In the South, the percentage who are “very concerned” about getting the virus has risen nine points since early June — more than any other region. But like the country overall, partisanship plays a role: Southern Republicans remain far less concerned than Southern Democrats.
Despite reopening, many are not flocking to public places: just one in five report going to as many public places as they did before the outbreak. This hasn’t changed since earlier this month.
As Americans do venture out, they’re still doing so with awareness of some risk, and often out of necessity. Most of those who report going out say they’re doing so because they need or want to, not because they think the health risks are low. Those who say their state has opened up too fast are more likely than those who don’t to report feeling more at risk now.
Overall, views of how things are generally going in the country are decidedly negative. Seventy-six percent of Americans say things are going badly.
And as the virus has hit communities of color especially hard, black and Hispanic Americans are more likely to report knowing someone who’s gotten it — the percentage of black people who say they or someone they know has been diagnosed with covid is up from last month. Views on the importance of testing are higher among African Americans than the public overall.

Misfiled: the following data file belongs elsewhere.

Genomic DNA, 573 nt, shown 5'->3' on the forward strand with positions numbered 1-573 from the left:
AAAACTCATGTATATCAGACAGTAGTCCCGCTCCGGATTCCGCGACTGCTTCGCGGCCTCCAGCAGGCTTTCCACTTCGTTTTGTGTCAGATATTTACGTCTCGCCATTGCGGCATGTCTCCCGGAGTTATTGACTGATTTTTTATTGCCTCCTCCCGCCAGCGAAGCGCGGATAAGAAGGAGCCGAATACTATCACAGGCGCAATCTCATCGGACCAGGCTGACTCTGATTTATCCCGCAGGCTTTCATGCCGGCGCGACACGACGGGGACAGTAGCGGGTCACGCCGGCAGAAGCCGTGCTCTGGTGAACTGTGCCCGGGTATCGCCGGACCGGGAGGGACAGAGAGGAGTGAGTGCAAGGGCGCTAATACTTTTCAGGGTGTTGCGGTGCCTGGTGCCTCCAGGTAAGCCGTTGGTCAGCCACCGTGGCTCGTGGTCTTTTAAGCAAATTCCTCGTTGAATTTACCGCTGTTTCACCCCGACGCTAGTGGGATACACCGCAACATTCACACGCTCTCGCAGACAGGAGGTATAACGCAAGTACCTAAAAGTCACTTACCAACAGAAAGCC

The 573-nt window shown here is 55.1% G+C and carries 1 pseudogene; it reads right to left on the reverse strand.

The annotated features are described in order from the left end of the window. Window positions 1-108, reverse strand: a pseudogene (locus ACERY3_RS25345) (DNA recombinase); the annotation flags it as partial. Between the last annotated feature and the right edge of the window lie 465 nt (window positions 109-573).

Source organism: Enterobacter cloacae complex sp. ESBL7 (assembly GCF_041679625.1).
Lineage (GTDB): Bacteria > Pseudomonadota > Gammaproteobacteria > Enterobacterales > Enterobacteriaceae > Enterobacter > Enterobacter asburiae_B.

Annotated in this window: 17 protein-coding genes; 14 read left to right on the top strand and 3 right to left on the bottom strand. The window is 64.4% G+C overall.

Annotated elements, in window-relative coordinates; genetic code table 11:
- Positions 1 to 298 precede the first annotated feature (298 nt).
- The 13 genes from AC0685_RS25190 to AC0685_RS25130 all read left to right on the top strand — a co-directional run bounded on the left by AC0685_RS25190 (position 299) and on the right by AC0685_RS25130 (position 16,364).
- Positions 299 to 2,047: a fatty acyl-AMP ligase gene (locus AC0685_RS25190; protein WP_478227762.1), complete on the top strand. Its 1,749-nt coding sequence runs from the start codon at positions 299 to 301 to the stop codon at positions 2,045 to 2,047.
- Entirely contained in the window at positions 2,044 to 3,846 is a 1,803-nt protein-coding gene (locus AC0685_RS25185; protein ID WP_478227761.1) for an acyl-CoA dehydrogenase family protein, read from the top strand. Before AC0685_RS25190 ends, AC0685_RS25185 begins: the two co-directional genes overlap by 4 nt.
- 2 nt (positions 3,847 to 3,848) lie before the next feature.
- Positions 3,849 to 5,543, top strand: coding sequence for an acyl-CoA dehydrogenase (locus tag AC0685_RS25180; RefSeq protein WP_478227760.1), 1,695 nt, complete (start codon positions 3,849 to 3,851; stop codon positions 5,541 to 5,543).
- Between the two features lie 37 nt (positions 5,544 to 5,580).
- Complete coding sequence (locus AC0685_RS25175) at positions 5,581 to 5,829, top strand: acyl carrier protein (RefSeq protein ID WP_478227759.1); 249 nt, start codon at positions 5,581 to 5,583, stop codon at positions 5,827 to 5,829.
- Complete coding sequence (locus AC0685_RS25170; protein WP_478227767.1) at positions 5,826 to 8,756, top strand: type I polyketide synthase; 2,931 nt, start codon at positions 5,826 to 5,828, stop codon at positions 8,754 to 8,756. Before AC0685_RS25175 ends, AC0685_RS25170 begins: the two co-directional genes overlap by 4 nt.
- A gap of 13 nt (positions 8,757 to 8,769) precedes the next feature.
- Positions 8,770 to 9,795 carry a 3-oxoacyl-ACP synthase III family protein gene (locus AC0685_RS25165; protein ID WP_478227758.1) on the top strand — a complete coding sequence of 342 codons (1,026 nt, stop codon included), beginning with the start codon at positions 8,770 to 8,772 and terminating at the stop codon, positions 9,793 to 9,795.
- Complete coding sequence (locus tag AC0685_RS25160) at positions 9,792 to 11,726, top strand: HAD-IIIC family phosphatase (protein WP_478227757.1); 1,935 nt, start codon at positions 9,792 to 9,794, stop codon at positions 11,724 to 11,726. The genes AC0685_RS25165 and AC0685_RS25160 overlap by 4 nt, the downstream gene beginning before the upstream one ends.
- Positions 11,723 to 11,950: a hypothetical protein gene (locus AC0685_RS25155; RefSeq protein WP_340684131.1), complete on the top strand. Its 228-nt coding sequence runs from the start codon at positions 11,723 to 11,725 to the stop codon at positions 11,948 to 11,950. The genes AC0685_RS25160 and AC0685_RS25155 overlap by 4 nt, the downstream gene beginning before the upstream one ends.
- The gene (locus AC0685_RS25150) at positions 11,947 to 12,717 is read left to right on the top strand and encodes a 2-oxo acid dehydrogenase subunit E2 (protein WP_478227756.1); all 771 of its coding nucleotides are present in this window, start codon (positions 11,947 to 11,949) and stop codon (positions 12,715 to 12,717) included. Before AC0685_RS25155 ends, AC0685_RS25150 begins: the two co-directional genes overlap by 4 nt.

Over these weeks we’ve also been asking Americans how many people they think have died in the U.S. outbreak. Many (45%) give a range of 100,000-150,000, consistent with official figures. Those giving other ranges tend to say it’s lower than that (25%), as opposed to higher (16%). As before, Republicans tend to give lower ranges than Democrats do.
Masks: Where do Americans get their guidance?
Mask-wearers are far more concerned about getting the virus than those who forgo them, but concern about getting it also relates heavily to partisanship. In small towns, suburbs, and big cities, Democrats are more concerned about getting it than are Republicans. More black Americans (61%) than whites (40%) say they always wear a mask.
We asked people where they obtained their guidance on whether to wear a mask. Americans say they use their own assessments and that of health and medical professionals more so than politicians. This is true of both Democrats and Republicans, and although nearly half Republicans say they take guidance from the president, these Republicans are not less likely to wear masks than other Republicans.
We asked people who say they wear masks “always” or “most of the time” how they feel when they see others not wearing one. They said they figured non-wearers must have been unconcerned about spreading or catching the virus (85%), felt they were not at risk (85%) and were not being considerate to others (82%). In perhaps another sign of how politics has permeated virus issues in the public mind, almost half of these regular mask-wearers felt the non-wearers were avoiding masks as a sign of support for the president.
We asked those who don’t wear masks what they think about people who do. Few saw mask-wearing as a political statement toward the president. Most figured the mask-wearers had concern about spreading the virus (70%), that the person could be especially at risk (68%) — and half, 53%, thought the mask-wearers were “overreacting.”
This CBS News survey was conducted by YouGov using a nationally representative sample of 2,009 U.S. adult residents interviewed between June 23-26, 2020. This sample was weighted according to gender, age, race and education based on the American Community Survey, conducted by the U.S. Bureau of the Census, as well as 2016 presidential vote and registration status. The margin of error is ± 2.6 points.